This whole business started a couple of years ago. We were getting used to that long succession of articles about the North Carolina state government, and getting used to the shame that accompanied them.
The real losers in last November's elections were we, the people.
One of North Carolina's most famous musicians is probably more famous for his storytelling than his music.
Founding member of Black Workers for Justice Ajamu Dillahunt looks at Moral Mondays and says, "This is it."
Law Professor Irving Joyner explains the near impossibility of prosecuting police officers for using excessive force, and suggest what we can do about it.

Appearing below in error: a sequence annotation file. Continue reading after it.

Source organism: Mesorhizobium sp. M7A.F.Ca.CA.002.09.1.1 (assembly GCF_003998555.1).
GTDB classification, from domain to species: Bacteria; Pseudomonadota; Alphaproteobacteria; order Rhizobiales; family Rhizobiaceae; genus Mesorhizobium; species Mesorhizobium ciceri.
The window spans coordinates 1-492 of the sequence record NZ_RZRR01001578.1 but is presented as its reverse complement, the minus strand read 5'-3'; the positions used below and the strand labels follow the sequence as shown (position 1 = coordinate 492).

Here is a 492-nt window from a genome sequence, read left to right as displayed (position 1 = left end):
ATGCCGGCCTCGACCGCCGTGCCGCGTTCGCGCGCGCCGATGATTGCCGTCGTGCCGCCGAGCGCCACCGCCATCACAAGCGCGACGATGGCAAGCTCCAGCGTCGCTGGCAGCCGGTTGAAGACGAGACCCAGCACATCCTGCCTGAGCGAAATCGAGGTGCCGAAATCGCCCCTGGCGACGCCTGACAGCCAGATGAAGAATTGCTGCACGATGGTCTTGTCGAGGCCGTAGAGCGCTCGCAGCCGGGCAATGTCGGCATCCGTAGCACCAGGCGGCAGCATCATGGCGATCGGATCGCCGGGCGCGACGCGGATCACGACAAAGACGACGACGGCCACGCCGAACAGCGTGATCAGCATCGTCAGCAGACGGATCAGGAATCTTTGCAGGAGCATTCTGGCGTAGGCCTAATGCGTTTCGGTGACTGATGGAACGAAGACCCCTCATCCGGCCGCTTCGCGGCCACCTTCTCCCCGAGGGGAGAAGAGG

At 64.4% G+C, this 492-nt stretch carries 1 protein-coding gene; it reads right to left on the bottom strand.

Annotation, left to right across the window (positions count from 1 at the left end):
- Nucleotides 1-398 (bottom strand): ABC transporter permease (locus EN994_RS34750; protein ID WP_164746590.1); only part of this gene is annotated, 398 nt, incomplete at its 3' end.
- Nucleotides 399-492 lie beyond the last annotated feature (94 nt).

From John Locke's colonial constitution, through radical reconstruction to today's Moral Mondays, the unfinished legacy of Carolina-style egalitarian democracy.
New Orleans's Dr. Bob decided to become famous because people kept stealing his signs.
Upscale white supremacists built our world. We have to uncover their legacy to dismantle it.
It's hard to separate the economy from racial justice: a report on Atlanta's Black Lives Matter movement.
By Other Means
We return then to the bleached the broken
sands and hear again an echo learned is lost.
Either it's rained or it hasn't, the gulf isn't telling.